Stigma to Strength – My Mother’s Story
The last day I saw her healthy will forever be burned in my memory. It was another beautiful morning in Oxnard, California, and my mom was watering her yellow roses in our courtyard. I could hear the ocean waves crashing as my mom’s smile and long hair glistened in the sunshine. She waved goodbye to me and I zipped off to work at the local Starbucks. A few hours later I received the call that made my heart drop to my core. My mom had a seizure in a salon chair and was in an ambulance headed to the hospital. I’ll never forget the image of her when I arrived; young and vibrant, sitting up with her hair draped over her shoulders and trying to reassure me with a smile when I started to cry. A series of tests revealed a brain tumor that spread from her lungs; and a world shattering diagnosis of terminal stage 4 lung cancer.
My mom encountered many challenges with her cancer battle; including the toll it took on her emotionally, physically and spiritually. Throughout her journey, she exuded unbelievable strength, kindness, determination and even humor. An ongoing joke was she really wished M&Ms cured cancer! She continued to work as a journalist and traveled the world between treatments. But one challenge she did not expect was the stigma of her disease. She did not smoke, but found herself defending her cancer. I had just started college when she was diagnosed, and interviewed her for a thesis on stigma. My mom actually wished she had a different cancer so she could feel part of a greater community that would show her unconditional support without questions or judgement. After all, cancer is cancer.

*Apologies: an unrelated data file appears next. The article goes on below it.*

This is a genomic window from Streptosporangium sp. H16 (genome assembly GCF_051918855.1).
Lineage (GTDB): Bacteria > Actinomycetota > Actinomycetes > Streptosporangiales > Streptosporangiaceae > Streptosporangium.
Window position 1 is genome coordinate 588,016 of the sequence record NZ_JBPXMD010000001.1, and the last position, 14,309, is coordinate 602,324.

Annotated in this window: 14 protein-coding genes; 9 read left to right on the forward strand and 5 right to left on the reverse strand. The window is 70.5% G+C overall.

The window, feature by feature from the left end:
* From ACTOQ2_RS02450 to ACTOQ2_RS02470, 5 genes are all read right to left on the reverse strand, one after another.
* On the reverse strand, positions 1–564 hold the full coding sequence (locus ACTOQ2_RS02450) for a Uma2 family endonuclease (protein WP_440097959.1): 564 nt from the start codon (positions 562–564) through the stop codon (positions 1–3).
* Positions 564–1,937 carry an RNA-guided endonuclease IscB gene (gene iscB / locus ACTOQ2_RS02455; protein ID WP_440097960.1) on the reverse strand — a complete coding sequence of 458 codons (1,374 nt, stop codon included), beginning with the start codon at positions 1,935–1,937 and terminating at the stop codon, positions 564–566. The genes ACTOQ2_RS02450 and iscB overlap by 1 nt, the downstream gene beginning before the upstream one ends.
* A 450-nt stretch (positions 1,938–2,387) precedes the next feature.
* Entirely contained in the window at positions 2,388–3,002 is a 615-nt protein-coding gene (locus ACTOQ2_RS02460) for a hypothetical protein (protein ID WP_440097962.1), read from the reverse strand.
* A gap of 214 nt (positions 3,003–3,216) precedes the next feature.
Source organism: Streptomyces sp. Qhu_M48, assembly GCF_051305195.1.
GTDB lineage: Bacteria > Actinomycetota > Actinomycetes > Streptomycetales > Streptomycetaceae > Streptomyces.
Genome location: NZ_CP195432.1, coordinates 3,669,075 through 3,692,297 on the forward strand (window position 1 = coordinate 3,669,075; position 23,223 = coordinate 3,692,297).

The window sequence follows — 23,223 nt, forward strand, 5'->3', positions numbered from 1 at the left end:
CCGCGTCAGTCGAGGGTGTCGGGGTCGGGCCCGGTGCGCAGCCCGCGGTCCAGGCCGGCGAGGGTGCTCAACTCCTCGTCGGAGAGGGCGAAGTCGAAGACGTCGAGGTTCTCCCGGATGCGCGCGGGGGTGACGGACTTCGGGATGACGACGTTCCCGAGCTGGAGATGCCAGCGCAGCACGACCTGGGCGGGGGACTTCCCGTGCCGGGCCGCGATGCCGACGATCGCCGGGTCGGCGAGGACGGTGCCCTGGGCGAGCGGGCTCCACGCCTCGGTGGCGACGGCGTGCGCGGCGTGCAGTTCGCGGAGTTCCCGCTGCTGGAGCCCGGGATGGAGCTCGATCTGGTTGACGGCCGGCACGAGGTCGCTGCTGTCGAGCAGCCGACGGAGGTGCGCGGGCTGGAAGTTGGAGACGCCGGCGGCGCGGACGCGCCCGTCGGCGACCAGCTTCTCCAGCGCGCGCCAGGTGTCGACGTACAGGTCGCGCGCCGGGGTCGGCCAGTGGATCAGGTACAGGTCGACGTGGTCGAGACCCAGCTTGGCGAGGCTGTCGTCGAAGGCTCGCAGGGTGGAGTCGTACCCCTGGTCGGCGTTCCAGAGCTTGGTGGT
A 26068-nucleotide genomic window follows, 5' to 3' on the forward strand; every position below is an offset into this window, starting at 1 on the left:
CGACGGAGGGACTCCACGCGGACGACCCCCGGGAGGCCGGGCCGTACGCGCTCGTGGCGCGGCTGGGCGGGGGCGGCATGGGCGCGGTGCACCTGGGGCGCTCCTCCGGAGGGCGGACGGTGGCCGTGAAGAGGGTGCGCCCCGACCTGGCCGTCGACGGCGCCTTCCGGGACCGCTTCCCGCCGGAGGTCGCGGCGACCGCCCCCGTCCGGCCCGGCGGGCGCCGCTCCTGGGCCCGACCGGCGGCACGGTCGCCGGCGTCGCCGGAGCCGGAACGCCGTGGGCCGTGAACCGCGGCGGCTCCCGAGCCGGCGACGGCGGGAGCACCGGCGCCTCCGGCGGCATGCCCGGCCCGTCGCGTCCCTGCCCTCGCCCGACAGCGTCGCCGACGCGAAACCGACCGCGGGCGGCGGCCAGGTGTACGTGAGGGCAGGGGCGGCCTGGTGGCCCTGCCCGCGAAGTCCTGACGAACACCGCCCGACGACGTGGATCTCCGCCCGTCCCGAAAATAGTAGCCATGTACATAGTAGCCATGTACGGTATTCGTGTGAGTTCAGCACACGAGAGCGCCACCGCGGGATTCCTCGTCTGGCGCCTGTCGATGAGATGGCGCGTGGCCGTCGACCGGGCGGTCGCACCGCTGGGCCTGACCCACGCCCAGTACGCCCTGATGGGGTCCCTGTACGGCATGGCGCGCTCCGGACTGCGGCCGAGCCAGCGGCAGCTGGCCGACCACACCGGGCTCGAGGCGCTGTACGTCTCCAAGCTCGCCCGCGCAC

After a courageous 4-year battle, my beautiful mom passed away but her story continued to brew in me. What is the awareness ribbon for lung cancer — the leading cancer killer in women? One is clear because it’s an invisible disease, another is PEARL. And The Pearl Project – think pearls for lung cancer awareness – was born. Custom jewelry from the project supports lung cancer research and awareness funding through charity partner The American Lung Association, and we are challenging others to change the way they see lung cancer. There is still a lot of work to do, but we are headed in the right direction — forward. And the next time you see pearls, I hope to you, too, think of lung cancer awareness. In memory of my mom, and for every other cancer warrior out there, I am on the sidelines cheering for you today and every day.